House debates

Thursday, 18 October 2018

Constituency Statements


10:06 am

Photo of Ross HartRoss Hart (Bass, Australian Labor Party) Share this | | Hansard source

We are indeed privileged in this place, in Australia's parliament, to be in one of the most digitally and physically connected environments in Australia. This morning, we've experienced significant network outages which have occasioned some degree of inconvenience and frustration to people working in this building. But, of course, that's brought home to me the importance of digital connectivity for our constituents, not just in the cities but also in the regions.

I've been very pleased to participate in the government's Mobile Black Spot Program, seeking expressions of interest from people within my electorate to make submissions about where they see there is a lack of connectivity. We should all recognise that this issue of digital connectivity is front and centre not just for business but also for families. Indeed, the European Union recognises that access to the internet is a human right. The feedback that I and my office have received with respect to the issue of mobile black spots is significant. There are areas in the Tamar Valley and in the north-east of Tasmania that have been entered onto the database of mobile black spots as meriting some attention with respect to mobile black spots.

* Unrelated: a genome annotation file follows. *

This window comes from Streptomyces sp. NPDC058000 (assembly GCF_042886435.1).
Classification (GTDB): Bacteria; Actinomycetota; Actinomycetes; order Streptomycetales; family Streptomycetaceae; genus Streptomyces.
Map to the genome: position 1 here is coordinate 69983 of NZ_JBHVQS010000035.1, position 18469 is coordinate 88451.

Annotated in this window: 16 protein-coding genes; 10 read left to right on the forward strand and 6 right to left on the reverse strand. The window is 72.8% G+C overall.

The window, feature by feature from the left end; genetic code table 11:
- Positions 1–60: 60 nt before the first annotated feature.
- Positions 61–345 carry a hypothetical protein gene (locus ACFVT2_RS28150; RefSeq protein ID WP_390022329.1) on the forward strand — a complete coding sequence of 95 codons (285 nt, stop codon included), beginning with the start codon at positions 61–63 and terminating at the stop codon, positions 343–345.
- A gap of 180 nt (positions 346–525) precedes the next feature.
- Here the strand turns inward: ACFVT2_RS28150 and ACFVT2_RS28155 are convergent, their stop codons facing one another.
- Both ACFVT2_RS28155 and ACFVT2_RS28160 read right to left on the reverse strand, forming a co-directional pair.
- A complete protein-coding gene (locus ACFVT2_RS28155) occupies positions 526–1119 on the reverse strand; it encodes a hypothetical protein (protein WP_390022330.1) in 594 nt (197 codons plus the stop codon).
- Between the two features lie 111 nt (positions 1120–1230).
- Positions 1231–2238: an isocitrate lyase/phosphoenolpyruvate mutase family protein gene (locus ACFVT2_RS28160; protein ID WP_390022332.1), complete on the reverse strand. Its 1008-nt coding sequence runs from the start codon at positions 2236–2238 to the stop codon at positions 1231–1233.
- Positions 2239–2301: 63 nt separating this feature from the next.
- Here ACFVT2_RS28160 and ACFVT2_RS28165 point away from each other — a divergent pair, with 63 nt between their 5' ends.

I've recently served as Deputy Chair of the Joint Standing Committee on Trade and Investment Growth. We had an inquiry into the potential for digital trade. This really emphasises how a digital future may produce significant potential for small and larger businesses all across Australia. The concept of trade itself has evolved over time. It used to be that trade was highly specialised. Indeed, until relatively recently it involved large organisations putting goods onto container vessels and travelling across the world. But a digital future now enables the smallest of enterprises to act as a large enterprise and to trade from a kitchen or a garage in much the same way that those digital giants that we now experience were first created in Silicon Valley. One example of that in Tasmania is in a small place called Legana in the Tamar Valley. It is a very picturesque place but a rapidly growing suburban area. It hosts an organisation called Pivot Maritime. Pivot Maritime is a world leader in marine simulation technology, only enabled because it's got access to world-class quality NBN.